Bills slated for first 100 hours of House better left undone

By Freedom Newspapers

Perhaps the worst aspect of new House Speaker Nancy Pelosi’s promise to pass a passel of poll-tested bills during the first 100 hours of the 110th Congress is that the exercise will not be over after 100 hours as ordinary mortals count them. The countdown doesn’t begin, as Democrats calculate matters, until Tuesday, and then only those hours when the House is officially in session and voting — somewhat less than the eight hours most of us view as a working day — will be “official.”

Let politicians loose in the world of numbers, and things get fuzzy immediately. This 100 hours is likely to last for several weeks.

That generous grant of what we might call politicians’ time still won’t allow, however, for such trivial matters as committee hearings, amendments offered and debated or substantive change. No, House Democratic leaders announced in December that showing resolve and determination in a dramatic fashion was so important that most bills would not get committee hearings. They plan to ram these measure through as-is, in the best Tom DeLay manner.

The only thing funnier than Democrats adopting practices they excoriated when Republicans used them is Republicans whining about it.

The package includes bills that fund stem cell research, discourage earmarks, ban gifts, entertainment and junket travel for members (with some exceptions), raise the minimum wage, enact pay-as-you-go budgeting, implement the recommendations of the 9/11 Commission, allow the government to “negotiate” drug prices in the recently enacted Medicare Part D, halve the interest rate on student loans, and raise taxes on and eliminate subsidies for oil companies and transfer the goodies to “alternative” energy.

Some of these proposals are not too bad. Others are quite bad.

Stem cell research is controversial, but nobody has banned it. Federal funding is not vital to scientific and medical progress; it is more likely to misdirect funds than to speed discovery. America should be moving to more reliance on private institutions for research, including more basic research.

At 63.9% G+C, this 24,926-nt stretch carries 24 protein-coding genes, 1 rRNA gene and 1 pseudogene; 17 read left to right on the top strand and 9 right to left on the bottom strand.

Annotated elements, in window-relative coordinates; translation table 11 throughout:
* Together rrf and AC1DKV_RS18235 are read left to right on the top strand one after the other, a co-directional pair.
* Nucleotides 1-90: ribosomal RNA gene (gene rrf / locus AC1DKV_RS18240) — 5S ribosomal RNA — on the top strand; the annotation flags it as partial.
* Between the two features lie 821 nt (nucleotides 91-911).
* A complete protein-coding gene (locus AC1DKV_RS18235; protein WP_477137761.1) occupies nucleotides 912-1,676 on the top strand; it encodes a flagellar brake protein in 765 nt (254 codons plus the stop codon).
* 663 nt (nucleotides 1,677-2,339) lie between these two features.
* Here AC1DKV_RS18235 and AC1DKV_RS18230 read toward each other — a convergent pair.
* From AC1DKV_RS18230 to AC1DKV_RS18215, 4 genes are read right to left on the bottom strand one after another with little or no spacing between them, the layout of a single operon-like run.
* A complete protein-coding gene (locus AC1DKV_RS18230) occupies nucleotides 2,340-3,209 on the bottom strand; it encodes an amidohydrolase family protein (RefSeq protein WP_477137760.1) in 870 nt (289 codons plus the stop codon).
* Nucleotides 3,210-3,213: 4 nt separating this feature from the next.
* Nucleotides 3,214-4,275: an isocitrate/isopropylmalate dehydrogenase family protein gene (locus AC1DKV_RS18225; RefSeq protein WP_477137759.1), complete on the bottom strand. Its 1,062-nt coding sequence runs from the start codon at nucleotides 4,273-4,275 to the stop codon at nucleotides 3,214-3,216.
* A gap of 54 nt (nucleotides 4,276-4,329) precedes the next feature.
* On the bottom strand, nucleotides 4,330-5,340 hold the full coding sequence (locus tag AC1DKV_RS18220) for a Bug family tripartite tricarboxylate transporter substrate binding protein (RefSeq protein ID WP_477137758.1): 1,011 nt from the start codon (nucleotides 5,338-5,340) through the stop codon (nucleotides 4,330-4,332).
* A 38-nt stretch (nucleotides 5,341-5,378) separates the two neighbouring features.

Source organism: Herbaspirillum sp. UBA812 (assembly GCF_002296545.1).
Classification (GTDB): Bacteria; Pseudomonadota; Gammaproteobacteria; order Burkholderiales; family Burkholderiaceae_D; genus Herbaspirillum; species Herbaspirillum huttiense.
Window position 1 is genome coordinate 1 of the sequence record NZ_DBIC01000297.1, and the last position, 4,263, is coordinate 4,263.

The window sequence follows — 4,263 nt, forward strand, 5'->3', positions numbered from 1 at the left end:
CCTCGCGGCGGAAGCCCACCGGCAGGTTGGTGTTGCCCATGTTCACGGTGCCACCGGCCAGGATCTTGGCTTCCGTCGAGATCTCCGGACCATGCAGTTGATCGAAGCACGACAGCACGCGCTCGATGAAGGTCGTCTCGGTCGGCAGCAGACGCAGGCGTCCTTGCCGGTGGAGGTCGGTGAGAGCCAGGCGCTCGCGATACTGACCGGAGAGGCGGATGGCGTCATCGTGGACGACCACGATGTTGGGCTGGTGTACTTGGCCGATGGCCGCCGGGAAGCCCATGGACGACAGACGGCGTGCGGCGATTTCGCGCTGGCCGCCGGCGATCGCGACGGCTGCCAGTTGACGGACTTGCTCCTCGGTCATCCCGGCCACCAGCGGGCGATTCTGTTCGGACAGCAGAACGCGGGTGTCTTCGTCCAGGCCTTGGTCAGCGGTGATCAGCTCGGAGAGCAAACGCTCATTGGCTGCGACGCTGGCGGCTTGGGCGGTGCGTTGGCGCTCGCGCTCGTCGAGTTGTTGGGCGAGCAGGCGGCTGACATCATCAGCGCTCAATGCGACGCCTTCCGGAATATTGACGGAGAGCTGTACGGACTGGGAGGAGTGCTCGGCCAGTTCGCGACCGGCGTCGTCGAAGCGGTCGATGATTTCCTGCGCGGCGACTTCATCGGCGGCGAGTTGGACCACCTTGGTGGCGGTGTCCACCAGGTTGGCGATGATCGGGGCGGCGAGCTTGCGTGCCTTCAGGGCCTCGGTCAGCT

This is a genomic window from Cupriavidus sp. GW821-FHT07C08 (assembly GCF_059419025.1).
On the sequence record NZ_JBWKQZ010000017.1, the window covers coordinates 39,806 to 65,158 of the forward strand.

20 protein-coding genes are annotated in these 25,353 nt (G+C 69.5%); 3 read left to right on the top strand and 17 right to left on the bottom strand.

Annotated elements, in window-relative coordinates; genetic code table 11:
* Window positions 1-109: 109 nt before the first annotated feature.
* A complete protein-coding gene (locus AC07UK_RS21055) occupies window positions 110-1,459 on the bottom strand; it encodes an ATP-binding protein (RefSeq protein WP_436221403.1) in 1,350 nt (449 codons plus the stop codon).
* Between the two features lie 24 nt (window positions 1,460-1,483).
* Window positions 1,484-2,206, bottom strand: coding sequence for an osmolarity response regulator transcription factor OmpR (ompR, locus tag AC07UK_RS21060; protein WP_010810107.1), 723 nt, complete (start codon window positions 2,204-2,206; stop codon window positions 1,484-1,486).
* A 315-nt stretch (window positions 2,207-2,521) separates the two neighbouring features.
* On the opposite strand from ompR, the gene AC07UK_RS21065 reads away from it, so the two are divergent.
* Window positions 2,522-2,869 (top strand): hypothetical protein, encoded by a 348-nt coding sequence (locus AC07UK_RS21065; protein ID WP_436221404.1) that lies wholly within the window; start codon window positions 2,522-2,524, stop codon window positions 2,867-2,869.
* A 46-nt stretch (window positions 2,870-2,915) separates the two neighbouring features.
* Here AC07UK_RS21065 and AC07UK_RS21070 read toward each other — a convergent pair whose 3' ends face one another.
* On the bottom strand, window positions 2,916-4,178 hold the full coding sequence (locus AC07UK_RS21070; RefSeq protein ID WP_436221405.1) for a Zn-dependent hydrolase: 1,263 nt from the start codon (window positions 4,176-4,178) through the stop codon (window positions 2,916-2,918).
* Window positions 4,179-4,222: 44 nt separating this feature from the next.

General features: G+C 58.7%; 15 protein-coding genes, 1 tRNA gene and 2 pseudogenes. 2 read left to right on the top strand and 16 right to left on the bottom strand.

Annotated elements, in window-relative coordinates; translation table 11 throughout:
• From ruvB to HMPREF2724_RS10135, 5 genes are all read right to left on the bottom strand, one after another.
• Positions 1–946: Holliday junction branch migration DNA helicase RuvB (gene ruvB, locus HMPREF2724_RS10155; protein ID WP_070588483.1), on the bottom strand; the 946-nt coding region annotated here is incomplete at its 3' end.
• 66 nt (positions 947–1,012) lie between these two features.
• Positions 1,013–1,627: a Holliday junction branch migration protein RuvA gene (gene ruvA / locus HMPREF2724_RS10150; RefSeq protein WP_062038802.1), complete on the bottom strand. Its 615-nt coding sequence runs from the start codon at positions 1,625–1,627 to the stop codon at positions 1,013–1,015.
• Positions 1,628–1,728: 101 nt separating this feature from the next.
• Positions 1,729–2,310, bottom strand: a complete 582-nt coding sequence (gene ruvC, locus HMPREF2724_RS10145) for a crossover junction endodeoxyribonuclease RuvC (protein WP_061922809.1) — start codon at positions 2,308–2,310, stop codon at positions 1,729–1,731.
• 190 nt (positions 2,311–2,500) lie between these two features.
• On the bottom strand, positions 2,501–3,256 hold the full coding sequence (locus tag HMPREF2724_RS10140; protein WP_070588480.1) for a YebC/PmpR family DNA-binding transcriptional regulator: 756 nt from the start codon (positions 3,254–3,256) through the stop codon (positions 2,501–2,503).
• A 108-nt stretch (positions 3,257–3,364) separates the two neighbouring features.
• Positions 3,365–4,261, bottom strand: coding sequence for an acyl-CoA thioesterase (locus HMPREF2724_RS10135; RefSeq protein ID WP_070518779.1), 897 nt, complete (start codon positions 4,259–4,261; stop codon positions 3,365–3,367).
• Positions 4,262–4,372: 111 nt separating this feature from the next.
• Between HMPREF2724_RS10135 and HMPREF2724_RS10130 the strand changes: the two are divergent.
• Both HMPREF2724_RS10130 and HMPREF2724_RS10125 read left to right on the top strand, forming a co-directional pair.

Earmarks are funding for pet projects placed in legislation by individual members in the final hours before passage. The Democrats don’t propose to ban these porky endeavors, simply to make the process more transparent and require recipients to report how much they spent on registered lobbyists. It’s a nice gesture, and disclosure is good, but this will turn out to be relatively toothless in really curbing earmarks.

The restrictions on lobbying affect lobbyists more than members of Congress. Since the restrictions involve lots of paperwork and reporting, they will fall hardest on those few lobbying organizations that most closely resemble genuine grass-roots efforts; the big boys will absorb the added costs fairly easily.

More fundamentally, as long as Congress pokes its legislative and regulatory nose into so many aspects of life, giving government the power to make or break certain businesses, those most directly affected will find ways to influence the process. The process won’t get cleaner until there is less influence to peddle.

Pay-as-you-go, or PAYGO, would require new or expanded entitlement spending to be fully paid for by reductions in other spending or with tax increases. Nice idea, but a previous incarnation (1990-2002) was full of holes. The current proposal might make it easier than it is now to raise taxes. Better to control spending by controlling spending.

Raising the minimum wage is mainly a gesture, since many employers already offer more for lowskill jobs, but it will reduce employment opportunities somewhat for those who could use them the most. And it will adversely affect those states with lowest overall pay scales.

Not all the 9/11 Commission recommendations deserve enactment. Government negotiators are unlikely to get better drug deals than existing private-sector players without seriously reducing access to drugs and innovation. Student aid has increased fourfold since 2001, and colleges and students have just begun to absorb those changes. And on and on.

The Senate should hold careful hearings on whatever the House passes during its first 100 hours. And the president would do well to get his veto pen ready.